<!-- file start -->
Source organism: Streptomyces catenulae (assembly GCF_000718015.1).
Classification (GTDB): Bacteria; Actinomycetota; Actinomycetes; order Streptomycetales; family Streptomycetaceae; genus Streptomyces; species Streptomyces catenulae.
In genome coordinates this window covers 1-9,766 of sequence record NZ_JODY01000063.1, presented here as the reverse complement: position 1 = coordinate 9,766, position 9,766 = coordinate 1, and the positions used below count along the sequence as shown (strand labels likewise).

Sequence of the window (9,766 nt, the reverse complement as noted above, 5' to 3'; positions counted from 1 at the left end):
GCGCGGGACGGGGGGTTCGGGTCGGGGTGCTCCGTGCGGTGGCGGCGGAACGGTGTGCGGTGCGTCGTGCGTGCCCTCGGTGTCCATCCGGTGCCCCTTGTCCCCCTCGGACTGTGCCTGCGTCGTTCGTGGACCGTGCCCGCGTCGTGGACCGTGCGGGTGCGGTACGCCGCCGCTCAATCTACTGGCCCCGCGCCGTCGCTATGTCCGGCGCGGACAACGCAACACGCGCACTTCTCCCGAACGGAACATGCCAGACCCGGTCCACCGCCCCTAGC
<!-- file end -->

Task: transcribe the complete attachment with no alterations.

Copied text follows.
Source organism: Streptomyces catenulae (assembly GCF_000718015.1).
Classification (GTDB): Bacteria; Actinomycetota; Actinomycetes; order Streptomycetales; family Streptomycetaceae; genus Streptomyces; species Streptomyces catenulae.
In genome coordinates this window covers 1-9,766 of sequence record NZ_JODY01000063.1, presented here as the reverse complement: position 1 = coordinate 9,766, position 9,766 = coordinate 1, and the positions used below count along the sequence as shown (strand labels likewise).

Sequence of the window (9,766 nt, the reverse complement as noted above, 5' to 3'; positions counted from 1 at the left end):
GCGCGGGACGGGGGGTTCGGGTCGGGGTGCTCCGTGCGGTGGCGGCGGAACGGTGTGCGGTGCGTCGTGCGTGCCCTCGGTGTCCATCCGGTGCCCCTTGTCCCCCTCGGACTGTGCCTGCGTCGTTCGTGGACCGTGCCCGCGTCGTGGACCGTGCGGGTGCGGTACGCCGCCGCTCAATCTACTGGCCCCGCGCCGTCGCTATGTCCGGCGCGGACAACGCAACACGCGCACTTCTCCCGAACGGAACATGCCAGACCCGGTCCACCGCCCCTAGC